Customers sign in and give Smartsheet permission to make SSL connections to their cloud store of documents such as calendars and contacts. Pointers can be attached to documents and relate them to rows on Smartsheet. Individuals can't gain access to the documents unless the manager of the project gives them access privileges.
When Frei was running Onyx he came across the need for project management software to track internal projects as well as the IT consulting it was carrying out for clients. "We didn't have a good solution for managing operations and work," he says.
The Onyx team talked to their customers, who said using spreadsheets was a manual process that needed to be more automated - that needed to be as easy to use as Salesforce.com is for CRM.
At Enterasys, Smartsheet was adopted by the electrical and hardware design teams, Martin says. This is a group that had failed to adopt earlier collaboration tools because they were too cumbersome. "They would work for a week but then they'd fade to their old behaviors and habits," he says. But the teams bought into Smartsheet and have expanded its use to include design reviews, sharing design data and keeping track of key deadlines, he says.
The look and feel is roughly similar to Microsoft Project, but it is Web based and supports collaboration, Martin says. It's used for planning new product introductions, demand plans, and information exchanges with manufacturers in locations as far flung as China, Ireland and Romania. It's used for resource planning for quality assurance services, corporate program management, failure analysis and printed circuit board releases, Martin says. In all, 12 different functional teams now use Smartsheet, and usage as measured by logins per month continues to grow steadily. After using SharePoint for five years, his teams don't use it at all now.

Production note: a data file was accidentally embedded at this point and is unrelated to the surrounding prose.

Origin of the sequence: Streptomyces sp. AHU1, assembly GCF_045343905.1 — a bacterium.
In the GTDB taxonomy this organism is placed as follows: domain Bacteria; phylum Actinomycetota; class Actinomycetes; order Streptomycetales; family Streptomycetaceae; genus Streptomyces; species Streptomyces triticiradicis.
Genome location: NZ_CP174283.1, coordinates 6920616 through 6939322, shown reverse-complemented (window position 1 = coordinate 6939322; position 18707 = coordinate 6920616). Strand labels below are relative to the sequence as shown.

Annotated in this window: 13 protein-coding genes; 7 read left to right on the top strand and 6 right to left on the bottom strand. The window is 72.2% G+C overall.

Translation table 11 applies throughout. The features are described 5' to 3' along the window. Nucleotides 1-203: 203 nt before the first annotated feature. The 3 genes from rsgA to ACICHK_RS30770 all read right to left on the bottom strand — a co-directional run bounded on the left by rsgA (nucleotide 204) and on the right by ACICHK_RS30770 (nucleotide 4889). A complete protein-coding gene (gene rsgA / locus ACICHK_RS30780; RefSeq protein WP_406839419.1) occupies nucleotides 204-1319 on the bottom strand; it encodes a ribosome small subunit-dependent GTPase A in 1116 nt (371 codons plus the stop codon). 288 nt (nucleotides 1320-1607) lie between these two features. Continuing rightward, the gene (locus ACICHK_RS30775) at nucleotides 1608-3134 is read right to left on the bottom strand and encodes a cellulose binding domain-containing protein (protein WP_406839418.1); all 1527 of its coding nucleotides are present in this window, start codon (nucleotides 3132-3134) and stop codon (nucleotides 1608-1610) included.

Once deployed, the teams found new uses for Smartsheet, he says. They were more easily able to tie cells from one sheet to those in another to give interrelated projects real-time data about each other. Suppliers -- and suppliers of those suppliers -- can be kept in the loop about how projects are advancing, making for more efficient delivery of needed materials.
An enterprise version of the application costs a flat fee of about $100 per year per person who is allowed to set up projects. These creators, as they are called, can make up sheets that can be shared with an unlimited number of participants. Customers can sign agreements that enable a certain number of creators to start, and at the end of a year they can true-up the account to match the number of creators that actually use the service.
The enterprise plan includes tools for management and provisioning, reporting, access control and backup data. Full copies of sheets can be backed up on corporate servers. Documents shared via Smartsheet can be stored in private networks but access will be restricted depending on file security protocols.
Smartsheet has developed templates for some specific business uses, such as trade-show or editorial calendar. Customers create their own templates, but using one that has already been thought out can save time.
Tim Greene covers Microsoft and unified communications for Network World and writes the Mostly Microsoft blog. Reach him at firstname.lastname@example.org and follow him on Twitter @Tim_Greene.